Articles Posted in US Court of Appeals for the Sixth Circuit

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Petitioner, a citizen of the United Kingdom and a lawful U.S. permanent resident, was convicted of two counts of rape in 2011 under Ohio law. He was charged as removable for being convicted of an aggravated felony under 8 U.S.C. 1227(a)(2)(A)(iii), which lists rape as an aggravated felony, but it does not define the term. An IJ found held that Petitioner was removable without eligibility for relief. Petitioner argued in his appeal to the BIA that his Ohio conviction is not an aggravated felony because Ohio’s definition of rape includes digital penetration, whereas the federal law does not. The BIA disagreed. The Sixth Circuit reversed, noting that the Fifth Circuit and the BIA previously considered this question. The BIA reversed course in Petitioner’s case. A conviction for rape in Ohio can be committed by digital penetration, whereas the aggravated felony of rape under the Immigration and Nationality Act cannot; the Ohio conviction does not categorically fit within the federal definition, and Petitioner’s conviction is not an aggravated felony. View "Keeley v. Whitaker" on Justia Law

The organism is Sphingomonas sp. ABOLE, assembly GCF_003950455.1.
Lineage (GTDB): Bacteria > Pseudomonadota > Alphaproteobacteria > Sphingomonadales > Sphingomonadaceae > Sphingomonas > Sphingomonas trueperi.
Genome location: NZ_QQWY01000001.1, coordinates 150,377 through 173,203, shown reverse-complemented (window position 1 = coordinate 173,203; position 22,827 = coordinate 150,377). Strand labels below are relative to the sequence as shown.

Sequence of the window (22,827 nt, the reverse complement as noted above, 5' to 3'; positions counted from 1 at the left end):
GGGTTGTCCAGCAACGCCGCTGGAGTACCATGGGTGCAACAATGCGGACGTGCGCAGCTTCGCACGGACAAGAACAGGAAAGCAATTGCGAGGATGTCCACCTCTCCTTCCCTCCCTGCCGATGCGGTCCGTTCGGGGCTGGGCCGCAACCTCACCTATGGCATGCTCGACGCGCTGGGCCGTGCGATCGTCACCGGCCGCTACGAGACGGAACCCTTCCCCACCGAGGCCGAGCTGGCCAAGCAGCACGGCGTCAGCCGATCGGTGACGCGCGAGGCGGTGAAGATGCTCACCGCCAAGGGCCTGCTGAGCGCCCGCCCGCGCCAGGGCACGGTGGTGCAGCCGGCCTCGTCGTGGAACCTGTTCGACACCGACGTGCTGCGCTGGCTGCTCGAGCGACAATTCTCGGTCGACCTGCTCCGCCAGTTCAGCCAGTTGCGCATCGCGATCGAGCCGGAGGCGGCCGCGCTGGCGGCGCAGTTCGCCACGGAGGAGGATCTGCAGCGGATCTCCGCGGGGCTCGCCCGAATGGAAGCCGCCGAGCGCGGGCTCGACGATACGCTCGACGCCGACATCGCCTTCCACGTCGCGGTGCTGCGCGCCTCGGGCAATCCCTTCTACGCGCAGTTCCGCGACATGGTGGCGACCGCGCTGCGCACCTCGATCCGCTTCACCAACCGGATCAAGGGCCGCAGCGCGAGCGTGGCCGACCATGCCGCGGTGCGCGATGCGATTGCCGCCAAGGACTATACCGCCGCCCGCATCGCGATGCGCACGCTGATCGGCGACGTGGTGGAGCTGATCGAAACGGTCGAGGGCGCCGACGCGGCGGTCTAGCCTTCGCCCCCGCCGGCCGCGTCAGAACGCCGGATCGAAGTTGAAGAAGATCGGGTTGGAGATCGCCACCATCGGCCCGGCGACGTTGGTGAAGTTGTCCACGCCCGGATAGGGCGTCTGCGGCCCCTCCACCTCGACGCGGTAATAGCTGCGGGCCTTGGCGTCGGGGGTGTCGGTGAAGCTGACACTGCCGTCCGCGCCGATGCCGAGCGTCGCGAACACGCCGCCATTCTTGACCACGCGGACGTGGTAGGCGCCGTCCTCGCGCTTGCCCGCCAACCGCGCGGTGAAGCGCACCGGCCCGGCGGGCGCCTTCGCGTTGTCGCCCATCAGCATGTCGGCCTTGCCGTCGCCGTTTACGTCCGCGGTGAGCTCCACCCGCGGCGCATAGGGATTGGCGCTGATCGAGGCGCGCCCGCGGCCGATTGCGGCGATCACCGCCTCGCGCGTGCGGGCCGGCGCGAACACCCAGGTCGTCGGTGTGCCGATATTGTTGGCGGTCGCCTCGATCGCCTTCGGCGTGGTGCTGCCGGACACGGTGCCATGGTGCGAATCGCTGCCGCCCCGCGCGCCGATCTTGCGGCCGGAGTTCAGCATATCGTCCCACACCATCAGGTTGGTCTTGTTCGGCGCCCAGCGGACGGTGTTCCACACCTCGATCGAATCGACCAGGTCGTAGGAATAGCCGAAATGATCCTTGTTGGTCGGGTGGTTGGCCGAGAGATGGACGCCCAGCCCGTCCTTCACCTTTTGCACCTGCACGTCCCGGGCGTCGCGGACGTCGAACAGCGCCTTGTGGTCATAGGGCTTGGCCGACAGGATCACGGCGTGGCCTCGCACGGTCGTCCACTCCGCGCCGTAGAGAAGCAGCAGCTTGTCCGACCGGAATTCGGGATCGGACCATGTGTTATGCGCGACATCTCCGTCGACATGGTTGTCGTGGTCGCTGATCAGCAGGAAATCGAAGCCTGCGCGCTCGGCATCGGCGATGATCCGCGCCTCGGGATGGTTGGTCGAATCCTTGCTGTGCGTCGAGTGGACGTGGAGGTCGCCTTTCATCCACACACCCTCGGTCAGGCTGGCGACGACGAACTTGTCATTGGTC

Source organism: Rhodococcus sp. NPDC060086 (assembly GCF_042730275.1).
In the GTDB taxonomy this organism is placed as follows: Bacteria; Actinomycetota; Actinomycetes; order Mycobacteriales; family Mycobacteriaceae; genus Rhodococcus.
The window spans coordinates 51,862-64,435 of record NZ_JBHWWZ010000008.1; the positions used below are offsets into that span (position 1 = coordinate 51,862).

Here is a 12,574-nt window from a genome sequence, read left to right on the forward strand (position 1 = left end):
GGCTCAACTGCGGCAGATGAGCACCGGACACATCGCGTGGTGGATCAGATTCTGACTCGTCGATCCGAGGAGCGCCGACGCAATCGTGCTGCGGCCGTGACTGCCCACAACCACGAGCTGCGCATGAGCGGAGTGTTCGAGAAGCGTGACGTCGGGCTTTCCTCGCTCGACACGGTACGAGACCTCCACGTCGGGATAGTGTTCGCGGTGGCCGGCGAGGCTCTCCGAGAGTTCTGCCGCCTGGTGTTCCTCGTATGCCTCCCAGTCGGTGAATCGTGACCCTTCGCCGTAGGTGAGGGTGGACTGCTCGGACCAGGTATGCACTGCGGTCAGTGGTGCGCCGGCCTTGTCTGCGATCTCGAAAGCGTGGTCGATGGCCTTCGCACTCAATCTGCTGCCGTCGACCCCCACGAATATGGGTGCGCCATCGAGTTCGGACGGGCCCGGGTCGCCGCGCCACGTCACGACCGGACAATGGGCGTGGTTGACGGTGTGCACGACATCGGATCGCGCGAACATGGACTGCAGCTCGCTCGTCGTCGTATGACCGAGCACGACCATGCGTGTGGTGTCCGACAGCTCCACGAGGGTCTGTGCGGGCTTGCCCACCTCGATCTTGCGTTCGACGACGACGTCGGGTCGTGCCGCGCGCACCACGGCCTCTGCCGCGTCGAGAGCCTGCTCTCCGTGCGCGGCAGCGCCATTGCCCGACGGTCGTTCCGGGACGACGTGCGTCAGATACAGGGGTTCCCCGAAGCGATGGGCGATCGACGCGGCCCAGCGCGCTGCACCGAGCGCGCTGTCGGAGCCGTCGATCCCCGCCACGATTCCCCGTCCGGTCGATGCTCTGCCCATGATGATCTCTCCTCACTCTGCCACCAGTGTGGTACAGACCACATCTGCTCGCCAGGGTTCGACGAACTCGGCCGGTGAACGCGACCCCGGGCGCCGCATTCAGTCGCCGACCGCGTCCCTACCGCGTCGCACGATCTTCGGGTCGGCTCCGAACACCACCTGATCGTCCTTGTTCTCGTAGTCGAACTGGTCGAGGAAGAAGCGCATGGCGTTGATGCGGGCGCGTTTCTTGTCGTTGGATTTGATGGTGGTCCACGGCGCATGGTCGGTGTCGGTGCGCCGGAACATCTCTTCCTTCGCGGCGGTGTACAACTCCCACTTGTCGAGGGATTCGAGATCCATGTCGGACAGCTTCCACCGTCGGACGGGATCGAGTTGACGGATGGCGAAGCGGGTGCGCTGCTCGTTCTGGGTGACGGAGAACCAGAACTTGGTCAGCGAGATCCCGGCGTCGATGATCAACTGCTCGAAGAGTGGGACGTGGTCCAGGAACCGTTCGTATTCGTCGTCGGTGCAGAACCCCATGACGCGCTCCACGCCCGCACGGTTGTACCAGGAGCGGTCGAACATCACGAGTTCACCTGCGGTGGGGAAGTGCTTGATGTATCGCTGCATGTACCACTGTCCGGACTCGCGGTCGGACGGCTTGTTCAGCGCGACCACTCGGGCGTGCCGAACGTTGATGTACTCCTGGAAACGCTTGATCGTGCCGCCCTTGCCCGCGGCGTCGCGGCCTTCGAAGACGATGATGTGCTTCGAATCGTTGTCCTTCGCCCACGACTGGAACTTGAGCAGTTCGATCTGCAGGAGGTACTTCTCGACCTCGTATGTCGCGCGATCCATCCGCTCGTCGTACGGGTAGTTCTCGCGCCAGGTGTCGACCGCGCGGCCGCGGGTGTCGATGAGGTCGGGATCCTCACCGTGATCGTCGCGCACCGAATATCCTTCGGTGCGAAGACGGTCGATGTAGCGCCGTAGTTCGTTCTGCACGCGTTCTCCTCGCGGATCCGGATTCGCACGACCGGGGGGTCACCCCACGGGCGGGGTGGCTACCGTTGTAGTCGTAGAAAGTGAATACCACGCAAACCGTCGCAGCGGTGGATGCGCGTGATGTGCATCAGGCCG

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Hernandez-Perez, a Mexican citizen, has lived in the U.S. since 2000. His daughter, L., is a 17-year-old U.S. citizen. Hernandez-Perez has some criminal history, mostly “misdemeanor traffic offenses” but has maintained steady employment despite a handicap. In 2011, Hernandez-Perez was placed in removal proceedings and sought cancellation of removal under 8 U.S.C. 1229b(b)(1)(D), arguing that, if he were removed, L. would face “permanent family separation.” After that application was denied, Hernandez-Perez, alleged his family circumstances changed because he learned that an eight-year-old U.S. citizen, A.W., whose mother is not his wife, might be his son. A.W.’s mother was incarcerated and his grandfather, who had custody, was seriously ill. Hernandez-Perez had a DNA test performed, which confirmed the relationship. He filed a motion to reopen based on hardship to A.W. The BIA denied the motion because Hernandez-Perez had not established that the new evidence was previously unavailable, and the evidence did not establish prima facie eligibility for cancellation of removal. The Sixth Circuit granted a petition for review and remanded, first holding that it had jurisdiction because the motion “raised a new hardship ground not decided in the original decision.” Because the BIA must accept as true Hernandez-Perez’s allegations, there is no reasonable basis to conclude that the genetic evidence could have been obtained in 2015. The BIA erred in determining that the newly submitted evidence was previously available and did not consider all of the facts. View "Hernandez-Perez v. Whitaker" on Justia Law